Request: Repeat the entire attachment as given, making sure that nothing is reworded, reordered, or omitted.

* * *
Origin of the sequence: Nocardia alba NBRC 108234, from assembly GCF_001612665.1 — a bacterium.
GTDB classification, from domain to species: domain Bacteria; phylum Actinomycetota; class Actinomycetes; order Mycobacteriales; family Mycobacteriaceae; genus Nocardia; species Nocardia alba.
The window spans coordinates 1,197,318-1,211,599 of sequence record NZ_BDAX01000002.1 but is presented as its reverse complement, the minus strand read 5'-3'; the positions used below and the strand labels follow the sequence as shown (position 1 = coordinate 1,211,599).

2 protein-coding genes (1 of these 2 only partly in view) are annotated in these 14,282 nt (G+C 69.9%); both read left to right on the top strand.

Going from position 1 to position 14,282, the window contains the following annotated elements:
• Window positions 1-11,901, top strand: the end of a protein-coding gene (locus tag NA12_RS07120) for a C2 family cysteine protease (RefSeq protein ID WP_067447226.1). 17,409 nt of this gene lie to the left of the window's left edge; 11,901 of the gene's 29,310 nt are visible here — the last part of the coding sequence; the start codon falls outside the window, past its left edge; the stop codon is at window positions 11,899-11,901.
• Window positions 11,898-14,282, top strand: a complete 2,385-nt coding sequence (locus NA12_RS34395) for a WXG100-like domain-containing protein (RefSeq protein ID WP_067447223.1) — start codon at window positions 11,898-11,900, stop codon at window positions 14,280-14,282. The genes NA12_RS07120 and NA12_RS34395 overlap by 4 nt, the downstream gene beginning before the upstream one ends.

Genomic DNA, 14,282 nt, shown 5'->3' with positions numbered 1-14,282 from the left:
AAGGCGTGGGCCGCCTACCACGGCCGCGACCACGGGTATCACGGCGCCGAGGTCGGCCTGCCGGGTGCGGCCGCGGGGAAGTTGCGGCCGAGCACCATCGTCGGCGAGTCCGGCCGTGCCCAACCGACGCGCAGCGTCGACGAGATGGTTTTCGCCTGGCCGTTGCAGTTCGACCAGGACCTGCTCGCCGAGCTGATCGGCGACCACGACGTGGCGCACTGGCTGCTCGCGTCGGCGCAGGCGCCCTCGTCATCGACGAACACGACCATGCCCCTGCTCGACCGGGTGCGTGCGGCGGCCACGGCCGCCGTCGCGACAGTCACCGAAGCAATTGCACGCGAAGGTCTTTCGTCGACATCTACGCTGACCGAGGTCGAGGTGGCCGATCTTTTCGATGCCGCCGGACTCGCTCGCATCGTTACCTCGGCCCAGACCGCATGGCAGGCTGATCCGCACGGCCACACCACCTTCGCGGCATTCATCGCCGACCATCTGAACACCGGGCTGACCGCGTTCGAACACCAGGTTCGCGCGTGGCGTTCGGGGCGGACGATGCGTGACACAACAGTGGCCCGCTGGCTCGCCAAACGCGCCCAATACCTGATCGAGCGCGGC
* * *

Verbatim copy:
Origin of the sequence: Nocardia alba NBRC 108234, from assembly GCF_001612665.1 — a bacterium.
GTDB classification, from domain to species: domain Bacteria; phylum Actinomycetota; class Actinomycetes; order Mycobacteriales; family Mycobacteriaceae; genus Nocardia; species Nocardia alba.
The window spans coordinates 1,197,318-1,211,599 of sequence record NZ_BDAX01000002.1 but is presented as its reverse complement, the minus strand read 5'-3'; the positions used below and the strand labels follow the sequence as shown (position 1 = coordinate 1,211,599).

2 protein-coding genes (1 of these 2 only partly in view) are annotated in these 14,282 nt (G+C 69.9%); both read left to right on the top strand.

Going from position 1 to position 14,282, the window contains the following annotated elements:
• Window positions 1-11,901, top strand: the end of a protein-coding gene (locus tag NA12_RS07120) for a C2 family cysteine protease (RefSeq protein ID WP_067447226.1). 17,409 nt of this gene lie to the left of the window's left edge; 11,901 of the gene's 29,310 nt are visible here — the last part of the coding sequence; the start codon falls outside the window, past its left edge; the stop codon is at window positions 11,899-11,901.
• Window positions 11,898-14,282, top strand: a complete 2,385-nt coding sequence (locus NA12_RS34395) for a WXG100-like domain-containing protein (RefSeq protein ID WP_067447223.1) — start codon at window positions 11,898-11,900, stop codon at window positions 14,280-14,282. The genes NA12_RS07120 and NA12_RS34395 overlap by 4 nt, the downstream gene beginning before the upstream one ends.

Genomic DNA, 14,282 nt, shown 5'->3' with positions numbered 1-14,282 from the left:
AAGGCGTGGGCCGCCTACCACGGCCGCGACCACGGGTATCACGGCGCCGAGGTCGGCCTGCCGGGTGCGGCCGCGGGGAAGTTGCGGCCGAGCACCATCGTCGGCGAGTCCGGCCGTGCCCAACCGACGCGCAGCGTCGACGAGATGGTTTTCGCCTGGCCGTTGCAGTTCGACCAGGACCTGCTCGCCGAGCTGATCGGCGACCACGACGTGGCGCACTGGCTGCTCGCGTCGGCGCAGGCGCCCTCGTCATCGACGAACACGACCATGCCCCTGCTCGACCGGGTGCGTGCGGCGGCCACGGCCGCCGTCGCGACAGTCACCGAAGCAATTGCACGCGAAGGTCTTTCGTCGACATCTACGCTGACCGAGGTCGAGGTGGCCGATCTTTTCGATGCCGCCGGACTCGCTCGCATCGTTACCTCGGCCCAGACCGCATGGCAGGCTGATCCGCACGGCCACACCACCTTCGCGGCATTCATCGCCGACCATCTGAACACCGGGCTGACCGCGTTCGAACACCAGGTTCGCGCGTGGCGTTCGGGGCGGACGATGCGTGACACAACAGTGGCCCGCTGGCTCGCCAAACGCGCCCAATACCTGATCGAGCGCGGC